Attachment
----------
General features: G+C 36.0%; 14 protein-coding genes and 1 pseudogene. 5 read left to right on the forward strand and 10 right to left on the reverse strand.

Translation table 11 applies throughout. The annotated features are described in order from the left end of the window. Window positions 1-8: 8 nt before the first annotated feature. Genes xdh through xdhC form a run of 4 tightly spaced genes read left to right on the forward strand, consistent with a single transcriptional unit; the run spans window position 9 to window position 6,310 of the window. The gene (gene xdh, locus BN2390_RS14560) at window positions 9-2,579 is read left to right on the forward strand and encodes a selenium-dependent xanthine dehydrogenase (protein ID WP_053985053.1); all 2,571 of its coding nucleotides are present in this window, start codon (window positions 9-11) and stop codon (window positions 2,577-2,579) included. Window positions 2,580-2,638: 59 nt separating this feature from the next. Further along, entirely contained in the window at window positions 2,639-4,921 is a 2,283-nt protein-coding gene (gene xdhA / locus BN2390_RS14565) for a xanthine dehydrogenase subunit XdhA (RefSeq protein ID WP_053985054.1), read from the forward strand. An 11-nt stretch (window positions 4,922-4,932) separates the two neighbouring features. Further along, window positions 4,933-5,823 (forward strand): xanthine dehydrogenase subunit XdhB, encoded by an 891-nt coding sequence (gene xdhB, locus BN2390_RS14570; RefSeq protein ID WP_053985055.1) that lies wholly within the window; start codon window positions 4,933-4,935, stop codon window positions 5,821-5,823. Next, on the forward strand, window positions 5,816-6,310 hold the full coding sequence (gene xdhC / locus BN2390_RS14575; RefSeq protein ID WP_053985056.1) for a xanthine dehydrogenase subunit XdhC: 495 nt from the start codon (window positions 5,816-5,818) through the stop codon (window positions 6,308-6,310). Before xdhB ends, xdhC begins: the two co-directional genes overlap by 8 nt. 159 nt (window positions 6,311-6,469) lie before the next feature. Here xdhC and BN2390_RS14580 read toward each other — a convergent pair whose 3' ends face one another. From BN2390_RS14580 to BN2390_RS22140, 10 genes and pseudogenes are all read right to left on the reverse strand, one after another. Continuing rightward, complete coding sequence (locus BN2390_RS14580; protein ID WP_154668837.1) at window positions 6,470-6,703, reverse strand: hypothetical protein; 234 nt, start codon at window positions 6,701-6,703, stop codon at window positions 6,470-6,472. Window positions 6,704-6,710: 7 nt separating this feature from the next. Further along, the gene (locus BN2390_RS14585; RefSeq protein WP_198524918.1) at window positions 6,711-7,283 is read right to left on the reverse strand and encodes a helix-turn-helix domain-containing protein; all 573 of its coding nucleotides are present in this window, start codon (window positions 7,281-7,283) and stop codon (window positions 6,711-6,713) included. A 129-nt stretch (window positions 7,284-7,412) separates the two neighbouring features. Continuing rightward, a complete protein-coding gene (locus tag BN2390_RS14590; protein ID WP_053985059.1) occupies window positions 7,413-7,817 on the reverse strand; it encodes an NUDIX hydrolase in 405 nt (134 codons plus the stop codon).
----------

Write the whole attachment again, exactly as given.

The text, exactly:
General features: G+C 36.0%; 14 protein-coding genes and 1 pseudogene. 5 read left to right on the forward strand and 10 right to left on the reverse strand.

Translation table 11 applies throughout. The annotated features are described in order from the left end of the window. Window positions 1-8: 8 nt before the first annotated feature. Genes xdh through xdhC form a run of 4 tightly spaced genes read left to right on the forward strand, consistent with a single transcriptional unit; the run spans window position 9 to window position 6,310 of the window. The gene (gene xdh, locus BN2390_RS14560) at window positions 9-2,579 is read left to right on the forward strand and encodes a selenium-dependent xanthine dehydrogenase (protein ID WP_053985053.1); all 2,571 of its coding nucleotides are present in this window, start codon (window positions 9-11) and stop codon (window positions 2,577-2,579) included. Window positions 2,580-2,638: 59 nt separating this feature from the next. Further along, entirely contained in the window at window positions 2,639-4,921 is a 2,283-nt protein-coding gene (gene xdhA / locus BN2390_RS14565) for a xanthine dehydrogenase subunit XdhA (RefSeq protein ID WP_053985054.1), read from the forward strand. An 11-nt stretch (window positions 4,922-4,932) separates the two neighbouring features. Further along, window positions 4,933-5,823 (forward strand): xanthine dehydrogenase subunit XdhB, encoded by an 891-nt coding sequence (gene xdhB, locus BN2390_RS14570; RefSeq protein ID WP_053985055.1) that lies wholly within the window; start codon window positions 4,933-4,935, stop codon window positions 5,821-5,823. Next, on the forward strand, window positions 5,816-6,310 hold the full coding sequence (gene xdhC / locus BN2390_RS14575; RefSeq protein ID WP_053985056.1) for a xanthine dehydrogenase subunit XdhC: 495 nt from the start codon (window positions 5,816-5,818) through the stop codon (window positions 6,308-6,310). Before xdhB ends, xdhC begins: the two co-directional genes overlap by 8 nt. 159 nt (window positions 6,311-6,469) lie before the next feature. Here xdhC and BN2390_RS14580 read toward each other — a convergent pair whose 3' ends face one another. From BN2390_RS14580 to BN2390_RS22140, 10 genes and pseudogenes are all read right to left on the reverse strand, one after another. Continuing rightward, complete coding sequence (locus BN2390_RS14580; protein ID WP_154668837.1) at window positions 6,470-6,703, reverse strand: hypothetical protein; 234 nt, start codon at window positions 6,701-6,703, stop codon at window positions 6,470-6,472. Window positions 6,704-6,710: 7 nt separating this feature from the next. Further along, the gene (locus BN2390_RS14585; RefSeq protein WP_198524918.1) at window positions 6,711-7,283 is read right to left on the reverse strand and encodes a helix-turn-helix domain-containing protein; all 573 of its coding nucleotides are present in this window, start codon (window positions 7,281-7,283) and stop codon (window positions 6,711-6,713) included. A 129-nt stretch (window positions 7,284-7,412) separates the two neighbouring features. Continuing rightward, a complete protein-coding gene (locus tag BN2390_RS14590; protein ID WP_053985059.1) occupies window positions 7,413-7,817 on the reverse strand; it encodes an NUDIX hydrolase in 405 nt (134 codons plus the stop codon).